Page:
By Tara Deschamps, The Canadian Press on December 20, 2023.
Gildan Activewear Inc.’s shareholders are intensifying their calls to have the company’s former chief executive reinstated by asking for changes to be made to the board too.
U.S. investment firm Browning West said in a letter sent to the Montreal apparel company’s board Wednesday that it’s prepared to seek board changes if the company does not reinstate Glenn Chamandy as chief executive.
Browning West, which holds a 4.8 per cent stake in Gildan, also urged the board to remove Donald Berg as chair and appoint Browning West co-founder Peter Lee as a shareholder representative.
Shareholder Turtle Creek Asset Management Inc. also sought change Wednesday, saying in its own letter that it is “so disturbed by the board’s actions and its conduct that we now believe a significant reconstitution of the board is essential.”
The investment management company, which financial markets data firm Refinitiv says had a roughly 3.3 per cent stake in Gildan at the end of September, said it is prepared to use “all means available” to change the board and halt its “continued destruction of value.”
Jarislowsky Fraser Ltd., Gildan’s largest shareholder, and Anson Funds have also called for Chamandy’s reinstatement.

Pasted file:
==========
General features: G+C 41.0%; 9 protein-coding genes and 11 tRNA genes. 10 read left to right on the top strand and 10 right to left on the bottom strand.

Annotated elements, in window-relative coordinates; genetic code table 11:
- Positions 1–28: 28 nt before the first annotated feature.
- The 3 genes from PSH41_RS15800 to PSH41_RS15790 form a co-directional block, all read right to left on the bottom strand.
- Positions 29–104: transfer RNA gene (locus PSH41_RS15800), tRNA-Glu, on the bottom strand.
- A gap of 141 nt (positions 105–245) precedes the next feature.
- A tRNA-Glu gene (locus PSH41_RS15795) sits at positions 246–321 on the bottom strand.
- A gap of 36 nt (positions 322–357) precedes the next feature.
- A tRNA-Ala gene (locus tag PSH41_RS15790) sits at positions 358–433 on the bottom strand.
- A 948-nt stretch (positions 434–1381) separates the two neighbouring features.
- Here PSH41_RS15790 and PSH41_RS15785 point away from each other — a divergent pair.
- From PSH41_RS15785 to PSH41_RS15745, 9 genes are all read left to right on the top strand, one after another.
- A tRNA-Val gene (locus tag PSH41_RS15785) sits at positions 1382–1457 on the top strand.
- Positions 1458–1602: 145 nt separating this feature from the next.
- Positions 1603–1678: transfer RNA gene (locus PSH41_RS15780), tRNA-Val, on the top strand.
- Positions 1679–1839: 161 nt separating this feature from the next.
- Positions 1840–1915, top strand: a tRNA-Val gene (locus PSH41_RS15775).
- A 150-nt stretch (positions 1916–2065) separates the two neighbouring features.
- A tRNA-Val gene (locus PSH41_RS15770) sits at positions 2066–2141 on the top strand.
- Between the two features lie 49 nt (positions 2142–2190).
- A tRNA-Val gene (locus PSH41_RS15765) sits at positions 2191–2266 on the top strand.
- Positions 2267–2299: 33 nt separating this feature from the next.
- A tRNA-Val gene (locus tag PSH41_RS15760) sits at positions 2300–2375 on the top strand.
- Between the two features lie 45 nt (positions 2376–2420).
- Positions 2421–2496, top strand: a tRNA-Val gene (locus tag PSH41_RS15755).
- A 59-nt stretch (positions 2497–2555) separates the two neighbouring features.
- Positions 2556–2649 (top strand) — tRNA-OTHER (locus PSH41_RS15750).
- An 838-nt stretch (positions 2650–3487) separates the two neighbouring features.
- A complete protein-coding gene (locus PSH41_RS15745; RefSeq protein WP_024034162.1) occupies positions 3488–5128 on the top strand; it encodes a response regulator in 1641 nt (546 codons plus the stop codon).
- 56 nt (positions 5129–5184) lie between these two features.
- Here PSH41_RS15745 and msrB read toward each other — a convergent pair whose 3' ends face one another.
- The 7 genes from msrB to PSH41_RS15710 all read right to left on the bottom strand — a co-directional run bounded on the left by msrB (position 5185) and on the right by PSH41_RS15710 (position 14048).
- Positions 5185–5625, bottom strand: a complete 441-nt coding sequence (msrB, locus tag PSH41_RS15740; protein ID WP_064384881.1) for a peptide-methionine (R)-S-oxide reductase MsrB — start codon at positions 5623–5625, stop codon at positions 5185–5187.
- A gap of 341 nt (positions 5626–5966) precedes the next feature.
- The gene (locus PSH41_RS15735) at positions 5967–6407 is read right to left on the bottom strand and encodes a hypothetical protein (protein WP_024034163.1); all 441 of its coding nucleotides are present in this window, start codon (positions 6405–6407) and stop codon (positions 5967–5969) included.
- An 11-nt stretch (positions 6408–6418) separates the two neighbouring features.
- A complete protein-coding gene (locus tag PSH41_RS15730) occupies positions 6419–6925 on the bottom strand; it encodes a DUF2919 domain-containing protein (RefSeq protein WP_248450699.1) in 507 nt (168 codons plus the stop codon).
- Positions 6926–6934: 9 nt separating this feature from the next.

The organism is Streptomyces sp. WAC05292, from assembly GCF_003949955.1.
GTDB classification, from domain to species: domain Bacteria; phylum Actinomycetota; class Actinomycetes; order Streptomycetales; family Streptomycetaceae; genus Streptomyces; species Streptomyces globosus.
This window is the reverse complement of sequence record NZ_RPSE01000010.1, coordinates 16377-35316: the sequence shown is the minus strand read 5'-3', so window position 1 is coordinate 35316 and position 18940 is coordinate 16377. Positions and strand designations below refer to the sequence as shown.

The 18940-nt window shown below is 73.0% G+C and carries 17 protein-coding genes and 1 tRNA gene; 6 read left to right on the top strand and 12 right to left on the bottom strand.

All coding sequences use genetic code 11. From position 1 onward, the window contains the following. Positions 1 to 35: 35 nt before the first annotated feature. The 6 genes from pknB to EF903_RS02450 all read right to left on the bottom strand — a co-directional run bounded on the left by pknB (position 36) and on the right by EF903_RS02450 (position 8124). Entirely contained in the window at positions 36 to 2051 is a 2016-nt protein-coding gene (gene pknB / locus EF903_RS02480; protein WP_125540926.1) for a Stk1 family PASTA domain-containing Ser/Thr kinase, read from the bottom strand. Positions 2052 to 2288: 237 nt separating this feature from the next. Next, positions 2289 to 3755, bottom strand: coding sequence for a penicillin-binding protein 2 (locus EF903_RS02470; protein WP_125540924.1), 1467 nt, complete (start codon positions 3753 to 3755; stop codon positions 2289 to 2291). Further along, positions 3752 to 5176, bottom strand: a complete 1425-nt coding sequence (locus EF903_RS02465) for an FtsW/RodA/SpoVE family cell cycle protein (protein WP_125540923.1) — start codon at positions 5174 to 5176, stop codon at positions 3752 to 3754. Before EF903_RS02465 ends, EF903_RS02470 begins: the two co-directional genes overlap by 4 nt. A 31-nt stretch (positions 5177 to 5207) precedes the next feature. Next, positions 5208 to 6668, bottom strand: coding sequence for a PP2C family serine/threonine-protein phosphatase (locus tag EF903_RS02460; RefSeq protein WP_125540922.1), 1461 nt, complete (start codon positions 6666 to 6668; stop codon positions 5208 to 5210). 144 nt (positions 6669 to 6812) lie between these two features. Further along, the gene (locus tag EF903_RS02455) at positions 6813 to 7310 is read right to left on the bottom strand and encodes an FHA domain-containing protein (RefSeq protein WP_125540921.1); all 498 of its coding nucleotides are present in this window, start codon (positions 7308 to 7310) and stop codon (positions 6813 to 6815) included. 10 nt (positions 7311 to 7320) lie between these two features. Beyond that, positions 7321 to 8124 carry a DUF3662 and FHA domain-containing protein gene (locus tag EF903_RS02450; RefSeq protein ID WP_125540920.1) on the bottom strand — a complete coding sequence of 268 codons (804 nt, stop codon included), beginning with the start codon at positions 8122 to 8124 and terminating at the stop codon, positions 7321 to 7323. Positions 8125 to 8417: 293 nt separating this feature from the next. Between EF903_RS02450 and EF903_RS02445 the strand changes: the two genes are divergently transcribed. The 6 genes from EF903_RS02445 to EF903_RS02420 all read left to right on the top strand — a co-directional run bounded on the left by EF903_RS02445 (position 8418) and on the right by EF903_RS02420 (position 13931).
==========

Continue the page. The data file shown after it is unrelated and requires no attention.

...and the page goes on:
The letters come as Gildan and several of its shareholders have been locked in a disagreement about the company’s leadership for roughly a week.
The tension between the two sides stems from an announcement Gildan made earlier in the month revealing Chamandy would be replaced by outsider Vince Tyra. Chamandy said he was terminated without cause after four decades with the company.
For its part, Gildan’s board said Wednesday that the decision to remove Chamandy and replace him with Tyra came after Chamandy allegedly moved to pursue “high-risk and highly dilutive multi-billion-dollar acquisitions that would shift Gildan away from its core area of manufacturing experience.”
The board also charged that Chamandy agreed to a succession timeline only to later ask to stay on beyond the original plan.
In a letter to shareholders, Berg, along with the board’s committee chairs, wrote that the board’s trust and confidence in Chamandy had eroded as it worked to hold him accountable for delivering the next chapter of the company’s long-term growth.
“The board is disappointed in Mr. Chamandy’s attempts to inflict the maximum amount of disruption to Gildan’s business in order to remain as CEO,” the letter said.
Chamandy, who did not respond to request for comment, has accused Gildan’s board of creating “a sideshow to distract from the reaction the shareholders have had with respect to the board’s handling of succession planning, in which I was not involved.”
“I did not and could not orchestrate or control the events; the board conducted the process,” he said.
For Chamandy, Gildan is family business. It was begun by his grandfather in 1946 under the name Harley Inc. In 1982, Glenn Chamandy and his brother took over and revitalized the brand.
This report by The Canadian Press was first published Dec. 20, 2023.
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